pshift <- elide(p2, shift=c(1e-5, 0))
pp <- rbind(p1, p3, p4, pshift)
guu <- gUnaryUnion(pp)
plot(guu, col='lightgrey', axes=T)


For a shift within the limits of precision, the misalignment of the middle edge is picked up and a very narrow hole appears in the resulting geometry. A warning is raised since this interior ring has area below the polyThreshold.

pshift <- elide(p2, shift=c(1e-4, 0))
pp <- rbind(p1, p3, p4, pshift)
guu <- gUnaryUnion(pp)
#> Warning: Interior ring 0 of Polygon 0 of object 1 area 0.0001
plot(guu, col='lightgrey', axes=T)


However, for a larger shift, the hole persists, but no warning is raised since the area is now above the polyThreshold.

pshift <- elide(p2, shift=c(1e-2, 0))
pp <- rbind(p1, p3, p4, pshift)
plot(gUnaryUnion(pp), col='lightgrey', axes=T)


The fact that this is a hole and not a vertical line becomes apparent when the shift is larger.

pshift <- elide(p2, shift=c(0.1, 0))
pp <- rbind(p1, p3, p4, pshift)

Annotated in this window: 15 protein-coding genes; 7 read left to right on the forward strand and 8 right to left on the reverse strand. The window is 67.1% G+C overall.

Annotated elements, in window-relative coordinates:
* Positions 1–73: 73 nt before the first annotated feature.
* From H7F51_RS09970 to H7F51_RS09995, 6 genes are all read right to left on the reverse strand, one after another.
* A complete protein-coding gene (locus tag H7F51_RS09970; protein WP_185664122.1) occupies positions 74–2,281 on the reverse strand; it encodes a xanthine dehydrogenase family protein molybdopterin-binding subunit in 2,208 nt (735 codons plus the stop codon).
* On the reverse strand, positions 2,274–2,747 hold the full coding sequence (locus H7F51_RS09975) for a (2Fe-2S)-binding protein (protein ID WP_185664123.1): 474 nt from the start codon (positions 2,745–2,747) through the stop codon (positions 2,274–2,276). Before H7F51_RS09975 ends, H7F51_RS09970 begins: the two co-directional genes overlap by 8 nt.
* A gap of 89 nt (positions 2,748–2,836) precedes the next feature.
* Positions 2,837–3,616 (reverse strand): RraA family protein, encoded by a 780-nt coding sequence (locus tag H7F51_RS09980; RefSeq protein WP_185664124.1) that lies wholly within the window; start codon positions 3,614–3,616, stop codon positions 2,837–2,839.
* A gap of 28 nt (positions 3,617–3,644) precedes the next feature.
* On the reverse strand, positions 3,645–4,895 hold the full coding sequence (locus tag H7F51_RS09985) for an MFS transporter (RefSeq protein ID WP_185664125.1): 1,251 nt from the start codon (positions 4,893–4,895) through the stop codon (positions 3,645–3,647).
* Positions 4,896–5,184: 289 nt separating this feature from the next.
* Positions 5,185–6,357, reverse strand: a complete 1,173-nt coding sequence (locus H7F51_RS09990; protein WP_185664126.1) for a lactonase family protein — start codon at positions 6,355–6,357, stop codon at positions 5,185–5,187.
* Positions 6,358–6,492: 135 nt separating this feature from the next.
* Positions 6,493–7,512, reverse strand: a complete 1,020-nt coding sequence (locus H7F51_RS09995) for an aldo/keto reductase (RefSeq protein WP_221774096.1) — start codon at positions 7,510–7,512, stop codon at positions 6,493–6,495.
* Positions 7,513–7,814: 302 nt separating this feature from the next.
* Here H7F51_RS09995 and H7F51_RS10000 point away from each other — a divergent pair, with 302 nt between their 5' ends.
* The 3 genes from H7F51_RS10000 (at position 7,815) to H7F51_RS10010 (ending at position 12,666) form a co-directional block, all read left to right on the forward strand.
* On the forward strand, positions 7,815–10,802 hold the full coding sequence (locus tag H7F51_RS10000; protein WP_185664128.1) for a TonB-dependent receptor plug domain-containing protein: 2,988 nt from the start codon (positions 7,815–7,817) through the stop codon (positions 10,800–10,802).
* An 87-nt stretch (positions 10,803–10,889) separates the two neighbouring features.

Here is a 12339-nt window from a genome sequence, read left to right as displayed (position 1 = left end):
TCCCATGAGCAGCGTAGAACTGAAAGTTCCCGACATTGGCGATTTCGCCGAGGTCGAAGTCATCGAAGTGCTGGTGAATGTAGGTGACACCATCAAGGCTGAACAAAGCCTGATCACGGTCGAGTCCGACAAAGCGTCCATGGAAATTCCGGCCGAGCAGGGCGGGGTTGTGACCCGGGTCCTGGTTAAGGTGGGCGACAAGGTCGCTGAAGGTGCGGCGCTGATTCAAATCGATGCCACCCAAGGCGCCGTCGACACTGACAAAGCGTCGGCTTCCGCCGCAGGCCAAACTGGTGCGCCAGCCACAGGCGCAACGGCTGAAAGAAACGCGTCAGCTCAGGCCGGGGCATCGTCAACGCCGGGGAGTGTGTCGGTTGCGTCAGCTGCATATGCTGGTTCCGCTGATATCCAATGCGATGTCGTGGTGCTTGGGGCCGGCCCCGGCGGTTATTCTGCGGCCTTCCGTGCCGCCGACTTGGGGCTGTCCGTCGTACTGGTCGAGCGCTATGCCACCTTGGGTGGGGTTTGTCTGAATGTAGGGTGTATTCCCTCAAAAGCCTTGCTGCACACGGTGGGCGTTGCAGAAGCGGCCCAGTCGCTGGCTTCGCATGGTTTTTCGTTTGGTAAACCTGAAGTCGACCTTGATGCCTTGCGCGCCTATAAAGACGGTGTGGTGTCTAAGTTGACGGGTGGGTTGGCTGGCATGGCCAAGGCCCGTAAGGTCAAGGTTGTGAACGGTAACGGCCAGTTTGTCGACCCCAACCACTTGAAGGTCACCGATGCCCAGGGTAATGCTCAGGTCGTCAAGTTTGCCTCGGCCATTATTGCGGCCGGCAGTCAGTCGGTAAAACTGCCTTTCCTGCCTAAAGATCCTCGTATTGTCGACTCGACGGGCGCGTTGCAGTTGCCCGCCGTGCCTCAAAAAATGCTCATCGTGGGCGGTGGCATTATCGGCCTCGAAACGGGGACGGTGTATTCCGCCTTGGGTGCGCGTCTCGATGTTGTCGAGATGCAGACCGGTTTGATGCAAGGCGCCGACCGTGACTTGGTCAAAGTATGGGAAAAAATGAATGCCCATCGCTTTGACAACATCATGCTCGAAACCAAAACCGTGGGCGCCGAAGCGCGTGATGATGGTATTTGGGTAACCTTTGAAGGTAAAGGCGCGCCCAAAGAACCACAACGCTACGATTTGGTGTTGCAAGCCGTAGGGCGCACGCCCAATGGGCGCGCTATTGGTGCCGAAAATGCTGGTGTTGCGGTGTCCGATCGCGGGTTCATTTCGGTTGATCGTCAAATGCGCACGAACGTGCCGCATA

plot(gUnaryUnion(pp), col='lightgrey', axes=T)


Finally, set_RGEOS_dropSlivers() can be used to repair the geometry by removing these interior slivers.

set_RGEOS_dropSlivers(TRUE)
pshift <- elide(p2, shift=c(1e-4, 0))
pp <- rbind(p1, p3, p4, pshift)
guu <- gUnaryUnion(pp)
#> Warning: Interior ring 0 of Polygon 0 of object 1 area 0.0001
plot(guu, col='lightgrey', axes=T)


### Inward dangles

It is possible that an inward dangle (a zero area line in from a edge) will escape detection even when warnSlivers or dropSlivers are TRUE.

set_RGEOS_warnSlivers(TRUE)
set_RGEOS_dropSlivers(TRUE)
pshift <- elide(p2, shift=c(1e-4, 0))
pp <- rbind(p1, p4, pshift)
guu <- gUnaryUnion(pp)
plot(guu, col='lightgrey', axes=T)


Note that this dangle has no impact on the area of the resulting geometry, suggesting that it has zero area itself, which explains how it escapes detection.

cat(gArea(guu, byid=T))
#> 4